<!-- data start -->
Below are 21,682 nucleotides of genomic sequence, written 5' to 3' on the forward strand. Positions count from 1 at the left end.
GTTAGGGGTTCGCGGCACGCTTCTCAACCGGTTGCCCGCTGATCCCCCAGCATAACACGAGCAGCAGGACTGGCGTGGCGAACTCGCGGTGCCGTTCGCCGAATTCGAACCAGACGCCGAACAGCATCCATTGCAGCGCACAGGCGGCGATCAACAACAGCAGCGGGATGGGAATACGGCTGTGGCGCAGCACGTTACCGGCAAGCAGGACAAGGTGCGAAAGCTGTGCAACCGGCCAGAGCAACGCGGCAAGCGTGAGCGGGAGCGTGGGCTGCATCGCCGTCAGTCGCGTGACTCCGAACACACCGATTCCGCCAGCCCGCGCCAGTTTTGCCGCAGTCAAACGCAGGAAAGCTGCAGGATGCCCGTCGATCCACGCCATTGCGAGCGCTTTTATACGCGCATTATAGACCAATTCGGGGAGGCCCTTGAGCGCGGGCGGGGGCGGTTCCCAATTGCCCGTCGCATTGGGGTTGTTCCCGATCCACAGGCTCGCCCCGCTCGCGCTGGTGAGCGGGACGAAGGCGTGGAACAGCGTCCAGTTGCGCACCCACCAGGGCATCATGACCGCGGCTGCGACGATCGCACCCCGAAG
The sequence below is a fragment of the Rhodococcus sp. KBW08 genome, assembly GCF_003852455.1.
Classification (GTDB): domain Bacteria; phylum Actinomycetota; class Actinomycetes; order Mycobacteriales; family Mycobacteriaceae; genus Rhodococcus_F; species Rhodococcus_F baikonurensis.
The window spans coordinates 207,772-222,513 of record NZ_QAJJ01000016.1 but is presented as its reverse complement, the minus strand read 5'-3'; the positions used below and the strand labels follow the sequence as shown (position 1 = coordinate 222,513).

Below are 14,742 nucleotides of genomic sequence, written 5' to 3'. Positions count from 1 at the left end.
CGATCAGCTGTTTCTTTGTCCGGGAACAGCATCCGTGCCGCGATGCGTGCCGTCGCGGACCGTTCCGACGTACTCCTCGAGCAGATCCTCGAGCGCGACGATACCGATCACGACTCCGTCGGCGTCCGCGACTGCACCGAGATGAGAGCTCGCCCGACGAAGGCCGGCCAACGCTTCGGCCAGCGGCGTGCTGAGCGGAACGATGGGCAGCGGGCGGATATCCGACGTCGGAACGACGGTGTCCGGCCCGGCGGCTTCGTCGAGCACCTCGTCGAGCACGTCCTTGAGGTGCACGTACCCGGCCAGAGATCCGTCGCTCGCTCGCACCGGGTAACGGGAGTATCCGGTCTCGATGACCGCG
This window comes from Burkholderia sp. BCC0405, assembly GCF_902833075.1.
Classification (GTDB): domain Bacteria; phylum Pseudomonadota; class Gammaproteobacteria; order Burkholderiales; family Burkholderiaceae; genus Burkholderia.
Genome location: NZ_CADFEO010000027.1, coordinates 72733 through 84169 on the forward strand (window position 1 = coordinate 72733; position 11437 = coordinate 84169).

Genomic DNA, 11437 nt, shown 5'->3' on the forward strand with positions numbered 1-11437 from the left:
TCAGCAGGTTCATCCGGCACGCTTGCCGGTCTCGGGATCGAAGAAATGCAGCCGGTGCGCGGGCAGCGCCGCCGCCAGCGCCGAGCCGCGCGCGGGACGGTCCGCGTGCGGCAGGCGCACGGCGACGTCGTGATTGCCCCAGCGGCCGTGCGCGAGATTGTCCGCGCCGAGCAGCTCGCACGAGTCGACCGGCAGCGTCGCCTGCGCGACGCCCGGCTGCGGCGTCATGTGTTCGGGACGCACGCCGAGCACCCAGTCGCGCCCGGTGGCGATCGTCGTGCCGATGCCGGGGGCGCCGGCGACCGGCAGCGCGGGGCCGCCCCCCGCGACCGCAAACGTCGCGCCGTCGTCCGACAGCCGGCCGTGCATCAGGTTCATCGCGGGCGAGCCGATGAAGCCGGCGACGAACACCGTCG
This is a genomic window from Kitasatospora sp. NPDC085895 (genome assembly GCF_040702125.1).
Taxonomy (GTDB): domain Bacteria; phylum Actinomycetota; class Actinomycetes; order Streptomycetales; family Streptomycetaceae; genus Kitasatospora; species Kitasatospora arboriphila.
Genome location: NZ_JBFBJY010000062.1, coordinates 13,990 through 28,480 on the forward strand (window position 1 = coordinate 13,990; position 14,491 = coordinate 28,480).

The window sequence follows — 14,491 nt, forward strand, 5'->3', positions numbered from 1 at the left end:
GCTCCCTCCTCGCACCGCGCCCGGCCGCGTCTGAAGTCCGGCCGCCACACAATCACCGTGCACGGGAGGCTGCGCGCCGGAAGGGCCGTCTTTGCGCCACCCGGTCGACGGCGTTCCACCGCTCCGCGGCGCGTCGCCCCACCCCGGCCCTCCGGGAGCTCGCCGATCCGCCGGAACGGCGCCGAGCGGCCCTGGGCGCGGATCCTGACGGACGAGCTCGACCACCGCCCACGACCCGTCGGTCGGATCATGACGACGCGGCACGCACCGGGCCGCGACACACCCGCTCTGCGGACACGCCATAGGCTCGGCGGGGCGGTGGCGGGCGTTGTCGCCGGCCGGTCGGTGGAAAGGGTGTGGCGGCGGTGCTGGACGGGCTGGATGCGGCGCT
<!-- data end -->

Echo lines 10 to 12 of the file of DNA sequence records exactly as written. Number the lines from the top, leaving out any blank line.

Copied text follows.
Genome location: NZ_CADFEO010000027.1, coordinates 72733 through 84169 on the forward strand (window position 1 = coordinate 72733; position 11437 = coordinate 84169).

Genomic DNA, 11437 nt, shown 5'->3' on the forward strand with positions numbered 1-11437 from the left:
TCAGCAGGTTCATCCGGCACGCTTGCCGGTCTCGGGATCGAAGAAATGCAGCCGGTGCGCGGGCAGCGCCGCCGCCAGCGCCGAGCCGCGCGCGGGACGGTCCGCGTGCGGCAGGCGCACGGCGACGTCGTGATTGCCCCAGCGGCCGTGCGCGAGATTGTCCGCGCCGAGCAGCTCGCACGAGTCGACCGGCAGCGTCGCCTGCGCGACGCCCGGCTGCGGCGTCATGTGTTCGGGACGCACGCCGAGCACCCAGTCGCGCCCGGTGGCGATCGTCGTGCCGATGCCGGGGGCGCCGGCGACCGGCAGCGCGGGGCCGCCCCCCGCGACCGCAAACGTCGCGCCGTCGTCCGACAGCCGGCCGTGCATCAGGTTCATCGCGGGCGAGCCGATGAAGCCGGCGACGAACACCGTCG